SAN ANTONIO -- Talk with Memphis coach John Calipari these days, and you might be wondering if he is going to run for office.
His mother still dreams that he's going to be president, he said Sunday.
Well, Calipari's stump speeches certainly echo a number of candidates who have been trying to run for the highest office in the land.
When you're at a non-BCS school like UMass and Memphis, there's always some reason why you're there. My biggest thing is that I'm not going to deal with any of that. We'll make all our statements on the court.
You get a little Hillary Clinton from Calipari when he talks about how it takes a "village" at schools like UMass or Memphis -- ones that aren't in the BCS conferences -- to get to the Final Four.
He went John Edwards multiple times with his populist platform about how winning the national title could help boost the mood of a city that has "the highest poverty rate of any mid-South city with kids growing up that don't see the light of hope and no vision of what they can become."
He talked about stopping the cycles of the players on his team, saying that if some of his players had not found a home at Memphis, they might never have had the opportunity to receive an education.
He tried to help the media understand why the Memphis players feel they have been received unfair public perception after some of their legal troubles and team violations off the court. But Calipari also said that there would be a different image of the program if you spent time with the players.
He admitted that he recruits players who fit his school. If he were at Stanford, he would recruit players who could be successful at Stanford. But he's not, so he recruits to Memphis -- the same way he recruited to Massachusetts -- by finding players who can succeed at that particular school.
He even dug deep into his family tree, saying that his grandparents entered the country through Ellis Island and that his sister and he were the first in his family to receive a college education.
Calipari did say that he keeps the 15 "for sale" signs that were put in his front yard when the Tigers went to the NIT in his first three seasons there.
"I'm not a miracle worker," Calipari said. "I'm like my dad, grinding it out day by day. I don't throw kids under the bus right away. I'm about access and opportunity."
That is Calipari's public spin. But Calipari is driven a bit by the perception about him, too.
The 1996 UMass run to the Final Four has an asterisk next to it in the Final Four records book. The reason is that Marcus Camby admitted to taking money from an agent. The Final Four appearance has been "vacated" by the NCAA, and no banner hangs in the Mullins Center in Amherst.
That was the last time Calipari went to the Final Four. Until now. And with Saturday's 78-63 win over UCLA, Calipari is on the cusp of his first national title.
"When you're at a non-BCS school like UMass and Memphis, there's always some reason why you're there," Calipari said. "I hear it: 'Can't coach, no one wanted the players.' My biggest thing is that I'm not going to deal with any of that. We'll make all our statements on the court."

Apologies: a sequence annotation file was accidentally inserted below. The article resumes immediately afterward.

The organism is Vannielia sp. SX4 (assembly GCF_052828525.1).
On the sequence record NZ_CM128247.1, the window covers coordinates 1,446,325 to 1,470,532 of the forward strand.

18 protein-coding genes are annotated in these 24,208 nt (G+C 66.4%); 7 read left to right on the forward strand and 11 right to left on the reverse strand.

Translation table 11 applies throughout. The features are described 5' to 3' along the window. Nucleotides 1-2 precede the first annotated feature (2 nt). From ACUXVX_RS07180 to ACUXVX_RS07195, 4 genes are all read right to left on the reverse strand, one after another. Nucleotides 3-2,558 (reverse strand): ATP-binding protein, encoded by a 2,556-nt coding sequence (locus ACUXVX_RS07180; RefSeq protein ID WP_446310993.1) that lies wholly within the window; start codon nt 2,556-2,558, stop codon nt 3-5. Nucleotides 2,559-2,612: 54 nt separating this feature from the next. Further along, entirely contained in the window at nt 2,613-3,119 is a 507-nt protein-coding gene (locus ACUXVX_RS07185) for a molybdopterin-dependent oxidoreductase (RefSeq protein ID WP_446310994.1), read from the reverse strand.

Bringing two schools off the traditional path, like UMass and Memphis, to the Final Four is what makes Calipari's run so unique, according to his former assistants.
"The other schools here like UCLA, North Carolina and Kansas have a birthright to be here, but not at those two places," said UTEP head coach Tony Barbee, a grad assistant on that UMass team. "He doesn't see road blocks."
"I think, personally, that he wants to show people that [UMass] wasn't a fluke, that 'I can do this thing again,'" said Drexel coach Bruiser Flint, an assistant to Calipari then and the successor to him at UMass. "John likes those challenges. The thing that makes him want to do more is when people tell him it's something he can't. He's not at Kentucky, not at one of the BCS schools."
Flint said what really has bothered Calipari is that the coach knew he had a national championship team in Memphis, yet the Tigers were continuously picked against after the second round of the tournament.
"He hates that," Flint said. "The guy has won 38 games. It's not like he just throws the ball out there. He's done a good job. Give him credit. He got a great player in Derrick Rose to put him over the top. He gets pissed off when there are articles out there that he's going to be outcoached.
"He knows what he's doing, but stuff like that ticks Cal off in a way that if he wins the national championship, y'all can finally give him credit. I think the guy is going to go in the Hall of Fame with those types of numbers right now. The numbers are phenomenal."
And that's one area where no spin is needed. The Tigers won 33 games in each of the past two seasons. With Saturday's semifinal, they set an NCAA record for most wins in a season with 38. They'll be looking to extend that record by one when they play Kansas on Monday night.
"I'm 49 years old and truthfully, I'm winding it down," Calipari said. "I've done this for 26 years at the highest level, 16 years as a Division I coach, four years in the NBA and more as an assistant at Kansas and Pitt. I don't want to do this for 30 more years. This thing is winding down for me."
And when it's all over, regardless of the rhetoric, Calipari will be judged by his long-term accomplishments. Some will buy it, some won't. He's always known that he's not going to get everyone's vote. But that's not going to stop him from trying.
Andy Katz is a senior writer at ESPN.com.